On Sept. 24, 1857, the Pawnees relinquished their lands in a treaty signed at Table Creek, Nebraska Territory. In return they received a small reservation (30 miles east to west and 15 miles north to south) on the Loup Fork and government aid amounting to $40,000 per year for five years and $30,000 per annum thereafter. But the rampaging Sioux remained a problem. In successive raids on the reservation between June and September 1860 the Sioux killed 13 Pawnees, burned 60 lodges and ran off more than 30 horses.
RAIDS ALONG THE OREGON TRAIL
In 1864 the Sioux and Cheyennes mounted deadly raids along the Oregon Trail across Nebraska Territory. That December Maj. Gen. Samuel R. Curtis approached the Pawnee Agency, seeking scouts. While eager to fight hated foes, those who joined Curtis’ command saw no action and soon returned to the reservation. Soon after, though, Curtis authorized 1st Lt. Frank North to enlist more Pawnees for regular service. His new scouts performed so admirably, North was promoted to captain and then major.
The Pawnees called him Skiri Taka (“White Wolf”) and later the honorary title Pani Resaru (“Pawnee Chief”). The scouts guarded Union Pacific Railroad crews and also waylaid bands of Sioux, Cheyennes and Arapahos. North’s Pawnee Battalion delivered invaluable service during the 1865 Powder River Expedition and remained useful in the Indian wars through 1877.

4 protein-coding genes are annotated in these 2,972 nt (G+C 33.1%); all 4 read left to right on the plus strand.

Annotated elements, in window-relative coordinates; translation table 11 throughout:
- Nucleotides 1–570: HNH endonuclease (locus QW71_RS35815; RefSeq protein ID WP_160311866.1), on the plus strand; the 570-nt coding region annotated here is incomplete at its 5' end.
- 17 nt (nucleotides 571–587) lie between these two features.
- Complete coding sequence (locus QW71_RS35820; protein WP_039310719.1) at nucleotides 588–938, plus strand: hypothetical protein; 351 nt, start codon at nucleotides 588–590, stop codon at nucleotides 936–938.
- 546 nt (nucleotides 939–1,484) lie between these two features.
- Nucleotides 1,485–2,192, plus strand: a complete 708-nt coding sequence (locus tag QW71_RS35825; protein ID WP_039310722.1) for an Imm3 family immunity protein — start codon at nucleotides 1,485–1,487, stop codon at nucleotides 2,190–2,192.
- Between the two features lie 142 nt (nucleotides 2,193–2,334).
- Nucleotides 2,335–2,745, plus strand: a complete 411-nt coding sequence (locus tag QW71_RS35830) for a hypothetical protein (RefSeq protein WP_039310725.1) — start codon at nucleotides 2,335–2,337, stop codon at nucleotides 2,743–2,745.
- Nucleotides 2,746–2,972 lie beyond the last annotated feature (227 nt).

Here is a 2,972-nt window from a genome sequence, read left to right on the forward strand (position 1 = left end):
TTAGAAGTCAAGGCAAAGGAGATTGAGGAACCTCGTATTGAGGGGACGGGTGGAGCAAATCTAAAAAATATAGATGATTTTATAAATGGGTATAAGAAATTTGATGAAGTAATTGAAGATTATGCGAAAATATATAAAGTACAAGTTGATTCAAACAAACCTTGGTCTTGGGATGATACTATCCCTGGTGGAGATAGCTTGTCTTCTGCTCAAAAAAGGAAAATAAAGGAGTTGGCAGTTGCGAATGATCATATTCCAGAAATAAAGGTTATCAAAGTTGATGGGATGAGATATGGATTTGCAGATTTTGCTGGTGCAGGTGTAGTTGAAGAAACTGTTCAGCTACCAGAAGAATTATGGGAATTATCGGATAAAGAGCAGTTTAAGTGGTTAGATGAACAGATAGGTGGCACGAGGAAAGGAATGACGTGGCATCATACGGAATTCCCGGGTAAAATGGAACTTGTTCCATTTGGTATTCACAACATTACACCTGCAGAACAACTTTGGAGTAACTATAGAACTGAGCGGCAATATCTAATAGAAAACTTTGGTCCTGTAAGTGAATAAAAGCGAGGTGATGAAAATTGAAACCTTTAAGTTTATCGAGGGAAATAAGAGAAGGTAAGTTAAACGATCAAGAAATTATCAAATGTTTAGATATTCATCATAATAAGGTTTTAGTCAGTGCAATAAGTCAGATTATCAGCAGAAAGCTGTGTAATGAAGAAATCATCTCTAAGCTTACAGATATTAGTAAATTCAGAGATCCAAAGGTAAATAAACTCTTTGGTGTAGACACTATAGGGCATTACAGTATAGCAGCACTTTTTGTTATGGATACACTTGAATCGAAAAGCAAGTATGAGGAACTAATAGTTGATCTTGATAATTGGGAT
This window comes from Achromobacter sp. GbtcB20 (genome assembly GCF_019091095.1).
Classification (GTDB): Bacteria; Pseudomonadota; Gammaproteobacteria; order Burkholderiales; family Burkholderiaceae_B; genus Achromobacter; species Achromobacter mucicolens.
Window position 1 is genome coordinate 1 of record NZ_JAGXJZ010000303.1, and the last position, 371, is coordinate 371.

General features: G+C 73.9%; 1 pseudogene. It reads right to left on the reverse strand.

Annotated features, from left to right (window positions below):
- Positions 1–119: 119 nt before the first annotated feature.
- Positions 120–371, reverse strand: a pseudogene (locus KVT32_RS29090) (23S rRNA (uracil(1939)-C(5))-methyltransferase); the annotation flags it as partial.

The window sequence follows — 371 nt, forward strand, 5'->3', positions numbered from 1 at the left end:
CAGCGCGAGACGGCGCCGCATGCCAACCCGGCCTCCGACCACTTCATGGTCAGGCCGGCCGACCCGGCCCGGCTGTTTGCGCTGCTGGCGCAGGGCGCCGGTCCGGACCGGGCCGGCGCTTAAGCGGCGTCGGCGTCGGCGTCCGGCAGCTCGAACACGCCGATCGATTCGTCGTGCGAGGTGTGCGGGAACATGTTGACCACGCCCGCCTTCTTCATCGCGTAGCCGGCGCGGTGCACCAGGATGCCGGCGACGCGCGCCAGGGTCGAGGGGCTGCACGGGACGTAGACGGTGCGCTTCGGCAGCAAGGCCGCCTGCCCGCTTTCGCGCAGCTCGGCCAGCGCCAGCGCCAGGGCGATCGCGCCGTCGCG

In 1868–69, when the U.S. government removed the Sioux and Cheyennes from lands between the Platte and Arkansas rivers, the Pawnees likely presumed they could now hunt unmolested. But it was not to be. The railroad they were protecting was bringing in thousands of settlers, who were establishing homesteads in every part of Kansas and Nebraska. At the same time buffalo herds were declining.
The government continued to assist its American Indian allies but actually helped the Sioux more. For instance, in 1871 the Pawnees were receiving the $30,000 annuity allowed by the 1857 treaty, while the Sioux were provided $1,314,000 worth of beef.
On Aug. 5, 1873, a Sioux war party ambushed a Pawnee hunting party on the Republican, killing at least 70 men, women and children. Having had enough, the first group of Pawnees moved to Indian Territory (present-day Oklahoma) that same year.
A second migration occurred in 1874, and a third group (mainly Skiris) went south in 1875, when the Pawnee Agency was relocated to Black Bear Creek, about 8 miles southwest of the Arkansas River. Today the Pawnee Nation is headquartered in Pawnee, with tribal jurisdiction over sections of Pawnee, Payne and Noble counties.
This article initially appeared in the February 2017 print edition of Wild West.